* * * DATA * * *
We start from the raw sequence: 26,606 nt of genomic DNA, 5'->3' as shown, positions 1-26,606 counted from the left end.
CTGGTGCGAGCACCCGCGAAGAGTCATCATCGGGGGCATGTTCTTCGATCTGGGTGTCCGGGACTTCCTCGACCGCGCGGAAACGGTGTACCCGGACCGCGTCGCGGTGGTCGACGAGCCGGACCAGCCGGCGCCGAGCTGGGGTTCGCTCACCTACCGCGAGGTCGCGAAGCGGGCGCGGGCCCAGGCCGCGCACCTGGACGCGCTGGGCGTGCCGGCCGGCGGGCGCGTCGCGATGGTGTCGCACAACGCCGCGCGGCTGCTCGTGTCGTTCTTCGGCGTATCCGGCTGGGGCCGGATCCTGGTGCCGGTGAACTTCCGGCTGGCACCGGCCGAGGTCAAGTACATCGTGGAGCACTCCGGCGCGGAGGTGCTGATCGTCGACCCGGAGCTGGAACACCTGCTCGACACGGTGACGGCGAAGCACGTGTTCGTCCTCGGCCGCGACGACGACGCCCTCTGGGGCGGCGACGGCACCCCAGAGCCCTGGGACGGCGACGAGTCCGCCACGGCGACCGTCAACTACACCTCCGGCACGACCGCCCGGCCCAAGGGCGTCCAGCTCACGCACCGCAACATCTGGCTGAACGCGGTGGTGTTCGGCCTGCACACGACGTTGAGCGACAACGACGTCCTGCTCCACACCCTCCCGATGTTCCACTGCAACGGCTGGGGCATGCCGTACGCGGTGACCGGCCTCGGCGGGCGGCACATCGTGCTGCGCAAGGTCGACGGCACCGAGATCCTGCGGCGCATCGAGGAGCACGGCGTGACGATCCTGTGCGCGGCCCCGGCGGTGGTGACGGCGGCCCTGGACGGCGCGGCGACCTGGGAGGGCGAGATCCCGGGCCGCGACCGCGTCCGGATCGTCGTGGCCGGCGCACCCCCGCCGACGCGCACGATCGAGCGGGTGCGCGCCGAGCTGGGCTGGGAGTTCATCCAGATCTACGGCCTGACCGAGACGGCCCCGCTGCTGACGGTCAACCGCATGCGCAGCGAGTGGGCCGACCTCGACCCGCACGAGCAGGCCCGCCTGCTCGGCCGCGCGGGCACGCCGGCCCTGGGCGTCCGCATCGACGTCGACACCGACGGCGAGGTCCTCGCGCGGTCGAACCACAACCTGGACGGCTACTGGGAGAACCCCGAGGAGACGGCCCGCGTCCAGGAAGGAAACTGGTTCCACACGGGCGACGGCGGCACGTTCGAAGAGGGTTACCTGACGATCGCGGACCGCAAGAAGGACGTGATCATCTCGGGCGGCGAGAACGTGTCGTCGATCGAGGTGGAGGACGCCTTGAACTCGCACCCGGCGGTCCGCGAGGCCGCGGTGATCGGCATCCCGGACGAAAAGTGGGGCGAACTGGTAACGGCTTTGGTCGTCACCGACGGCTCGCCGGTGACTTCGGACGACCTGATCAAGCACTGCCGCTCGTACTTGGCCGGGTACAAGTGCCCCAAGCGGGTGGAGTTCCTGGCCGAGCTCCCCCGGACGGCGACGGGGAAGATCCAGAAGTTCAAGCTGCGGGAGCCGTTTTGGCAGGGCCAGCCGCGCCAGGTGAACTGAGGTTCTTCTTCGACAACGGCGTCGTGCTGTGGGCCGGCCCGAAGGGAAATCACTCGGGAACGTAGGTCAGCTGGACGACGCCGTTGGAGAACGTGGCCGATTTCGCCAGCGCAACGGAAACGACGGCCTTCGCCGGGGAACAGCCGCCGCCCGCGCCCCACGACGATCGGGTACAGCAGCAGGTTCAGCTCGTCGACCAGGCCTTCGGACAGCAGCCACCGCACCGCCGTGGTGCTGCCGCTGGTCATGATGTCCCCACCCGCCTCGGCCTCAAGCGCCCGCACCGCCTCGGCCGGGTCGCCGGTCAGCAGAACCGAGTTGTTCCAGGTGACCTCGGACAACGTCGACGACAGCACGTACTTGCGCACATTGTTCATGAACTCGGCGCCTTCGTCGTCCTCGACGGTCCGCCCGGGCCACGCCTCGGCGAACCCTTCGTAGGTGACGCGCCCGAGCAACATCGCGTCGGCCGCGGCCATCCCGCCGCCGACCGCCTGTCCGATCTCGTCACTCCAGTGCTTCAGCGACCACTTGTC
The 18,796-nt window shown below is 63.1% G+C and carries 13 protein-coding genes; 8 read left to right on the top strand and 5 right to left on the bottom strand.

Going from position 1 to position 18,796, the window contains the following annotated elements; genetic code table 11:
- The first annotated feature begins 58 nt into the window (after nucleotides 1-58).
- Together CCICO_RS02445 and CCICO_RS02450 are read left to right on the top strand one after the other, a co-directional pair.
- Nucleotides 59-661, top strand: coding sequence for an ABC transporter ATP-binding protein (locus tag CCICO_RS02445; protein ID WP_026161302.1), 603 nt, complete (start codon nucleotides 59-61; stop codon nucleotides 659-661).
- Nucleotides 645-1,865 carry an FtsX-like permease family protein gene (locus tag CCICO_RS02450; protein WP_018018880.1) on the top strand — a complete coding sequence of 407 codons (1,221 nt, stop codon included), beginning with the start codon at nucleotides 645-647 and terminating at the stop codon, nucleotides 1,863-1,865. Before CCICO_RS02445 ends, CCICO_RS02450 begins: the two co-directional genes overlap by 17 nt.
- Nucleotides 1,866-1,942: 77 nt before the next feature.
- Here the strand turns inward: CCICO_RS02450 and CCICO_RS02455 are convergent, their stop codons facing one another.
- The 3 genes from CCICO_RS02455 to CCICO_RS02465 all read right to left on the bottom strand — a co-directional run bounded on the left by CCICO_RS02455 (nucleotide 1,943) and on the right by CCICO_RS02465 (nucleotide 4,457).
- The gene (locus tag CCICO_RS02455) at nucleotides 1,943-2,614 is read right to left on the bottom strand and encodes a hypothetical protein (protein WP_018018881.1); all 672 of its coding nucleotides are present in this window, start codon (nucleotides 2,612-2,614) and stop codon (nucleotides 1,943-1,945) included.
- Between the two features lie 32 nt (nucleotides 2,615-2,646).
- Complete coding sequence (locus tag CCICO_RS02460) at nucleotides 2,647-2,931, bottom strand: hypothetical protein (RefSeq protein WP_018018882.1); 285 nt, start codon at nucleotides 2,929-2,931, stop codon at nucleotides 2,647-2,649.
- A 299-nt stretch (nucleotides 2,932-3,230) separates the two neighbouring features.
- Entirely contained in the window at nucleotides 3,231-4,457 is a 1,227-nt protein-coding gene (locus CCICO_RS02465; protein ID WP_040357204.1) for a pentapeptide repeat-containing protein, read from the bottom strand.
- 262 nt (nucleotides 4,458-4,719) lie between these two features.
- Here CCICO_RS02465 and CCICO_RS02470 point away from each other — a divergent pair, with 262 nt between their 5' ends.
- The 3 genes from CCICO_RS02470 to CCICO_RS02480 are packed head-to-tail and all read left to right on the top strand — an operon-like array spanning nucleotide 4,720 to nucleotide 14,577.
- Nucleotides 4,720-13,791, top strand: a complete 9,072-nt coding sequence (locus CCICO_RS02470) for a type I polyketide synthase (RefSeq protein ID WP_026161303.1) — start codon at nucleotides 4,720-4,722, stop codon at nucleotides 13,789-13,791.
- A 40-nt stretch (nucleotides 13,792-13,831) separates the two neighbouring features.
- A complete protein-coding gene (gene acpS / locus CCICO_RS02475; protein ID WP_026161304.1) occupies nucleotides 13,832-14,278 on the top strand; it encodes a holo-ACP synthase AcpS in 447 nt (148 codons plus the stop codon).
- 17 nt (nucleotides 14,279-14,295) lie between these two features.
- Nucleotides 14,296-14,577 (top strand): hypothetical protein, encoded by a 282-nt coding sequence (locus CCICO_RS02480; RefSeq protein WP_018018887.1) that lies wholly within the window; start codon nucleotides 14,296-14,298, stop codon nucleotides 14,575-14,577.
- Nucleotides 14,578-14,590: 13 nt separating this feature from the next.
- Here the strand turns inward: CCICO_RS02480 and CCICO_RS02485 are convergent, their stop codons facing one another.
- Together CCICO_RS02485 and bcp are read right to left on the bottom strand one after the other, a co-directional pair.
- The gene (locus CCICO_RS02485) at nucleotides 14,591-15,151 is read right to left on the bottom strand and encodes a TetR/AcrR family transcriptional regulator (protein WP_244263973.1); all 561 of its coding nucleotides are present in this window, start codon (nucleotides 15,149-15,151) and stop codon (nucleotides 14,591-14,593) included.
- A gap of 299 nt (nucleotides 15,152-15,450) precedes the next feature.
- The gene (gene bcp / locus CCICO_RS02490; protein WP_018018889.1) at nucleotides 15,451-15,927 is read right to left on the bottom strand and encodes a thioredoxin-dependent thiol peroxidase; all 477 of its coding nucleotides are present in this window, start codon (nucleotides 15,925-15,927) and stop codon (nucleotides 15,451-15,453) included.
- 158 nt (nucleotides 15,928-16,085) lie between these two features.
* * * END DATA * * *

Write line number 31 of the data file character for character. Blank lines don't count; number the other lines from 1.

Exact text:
- 158 nt (nucleotides 15,928-16,085) lie between these two features.